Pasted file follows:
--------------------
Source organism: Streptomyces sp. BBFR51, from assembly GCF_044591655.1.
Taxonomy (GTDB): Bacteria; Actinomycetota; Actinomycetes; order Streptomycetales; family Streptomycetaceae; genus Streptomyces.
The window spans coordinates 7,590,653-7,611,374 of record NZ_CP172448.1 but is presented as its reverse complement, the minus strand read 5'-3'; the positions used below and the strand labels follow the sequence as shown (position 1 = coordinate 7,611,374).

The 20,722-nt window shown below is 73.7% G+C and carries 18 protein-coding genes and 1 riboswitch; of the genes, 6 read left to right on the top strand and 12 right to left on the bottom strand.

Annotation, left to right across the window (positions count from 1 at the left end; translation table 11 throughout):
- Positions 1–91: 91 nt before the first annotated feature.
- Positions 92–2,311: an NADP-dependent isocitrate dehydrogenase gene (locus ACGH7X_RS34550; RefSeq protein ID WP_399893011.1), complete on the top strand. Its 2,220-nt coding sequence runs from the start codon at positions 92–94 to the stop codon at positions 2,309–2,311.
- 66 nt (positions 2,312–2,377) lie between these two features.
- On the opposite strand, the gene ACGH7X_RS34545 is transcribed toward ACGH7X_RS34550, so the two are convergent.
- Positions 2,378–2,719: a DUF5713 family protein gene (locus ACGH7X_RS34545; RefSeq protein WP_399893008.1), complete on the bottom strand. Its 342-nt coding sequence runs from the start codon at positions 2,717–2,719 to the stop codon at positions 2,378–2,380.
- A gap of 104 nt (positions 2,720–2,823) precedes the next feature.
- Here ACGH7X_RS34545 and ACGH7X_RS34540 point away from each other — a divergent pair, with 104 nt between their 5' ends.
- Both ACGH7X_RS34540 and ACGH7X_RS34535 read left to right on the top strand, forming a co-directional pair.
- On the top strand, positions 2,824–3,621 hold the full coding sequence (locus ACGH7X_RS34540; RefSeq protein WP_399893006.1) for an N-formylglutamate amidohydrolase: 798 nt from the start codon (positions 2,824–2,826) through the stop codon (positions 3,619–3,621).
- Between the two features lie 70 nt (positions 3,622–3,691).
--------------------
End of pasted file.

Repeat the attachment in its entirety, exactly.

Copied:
Source organism: Streptomyces sp. BBFR51, from assembly GCF_044591655.1.
Taxonomy (GTDB): Bacteria; Actinomycetota; Actinomycetes; order Streptomycetales; family Streptomycetaceae; genus Streptomyces.
The window spans coordinates 7,590,653-7,611,374 of record NZ_CP172448.1 but is presented as its reverse complement, the minus strand read 5'-3'; the positions used below and the strand labels follow the sequence as shown (position 1 = coordinate 7,611,374).

The 20,722-nt window shown below is 73.7% G+C and carries 18 protein-coding genes and 1 riboswitch; of the genes, 6 read left to right on the top strand and 12 right to left on the bottom strand.

Annotation, left to right across the window (positions count from 1 at the left end; translation table 11 throughout):
- Positions 1–91: 91 nt before the first annotated feature.
- Positions 92–2,311: an NADP-dependent isocitrate dehydrogenase gene (locus ACGH7X_RS34550; RefSeq protein ID WP_399893011.1), complete on the top strand. Its 2,220-nt coding sequence runs from the start codon at positions 92–94 to the stop codon at positions 2,309–2,311.
- 66 nt (positions 2,312–2,377) lie between these two features.
- On the opposite strand, the gene ACGH7X_RS34545 is transcribed toward ACGH7X_RS34550, so the two are convergent.
- Positions 2,378–2,719: a DUF5713 family protein gene (locus ACGH7X_RS34545; RefSeq protein WP_399893008.1), complete on the bottom strand. Its 342-nt coding sequence runs from the start codon at positions 2,717–2,719 to the stop codon at positions 2,378–2,380.
- A gap of 104 nt (positions 2,720–2,823) precedes the next feature.
- Here ACGH7X_RS34545 and ACGH7X_RS34540 point away from each other — a divergent pair, with 104 nt between their 5' ends.
- Both ACGH7X_RS34540 and ACGH7X_RS34535 read left to right on the top strand, forming a co-directional pair.
- On the top strand, positions 2,824–3,621 hold the full coding sequence (locus ACGH7X_RS34540; RefSeq protein WP_399893006.1) for an N-formylglutamate amidohydrolase: 798 nt from the start codon (positions 2,824–2,826) through the stop codon (positions 3,619–3,621).
- Between the two features lie 70 nt (positions 3,622–3,691).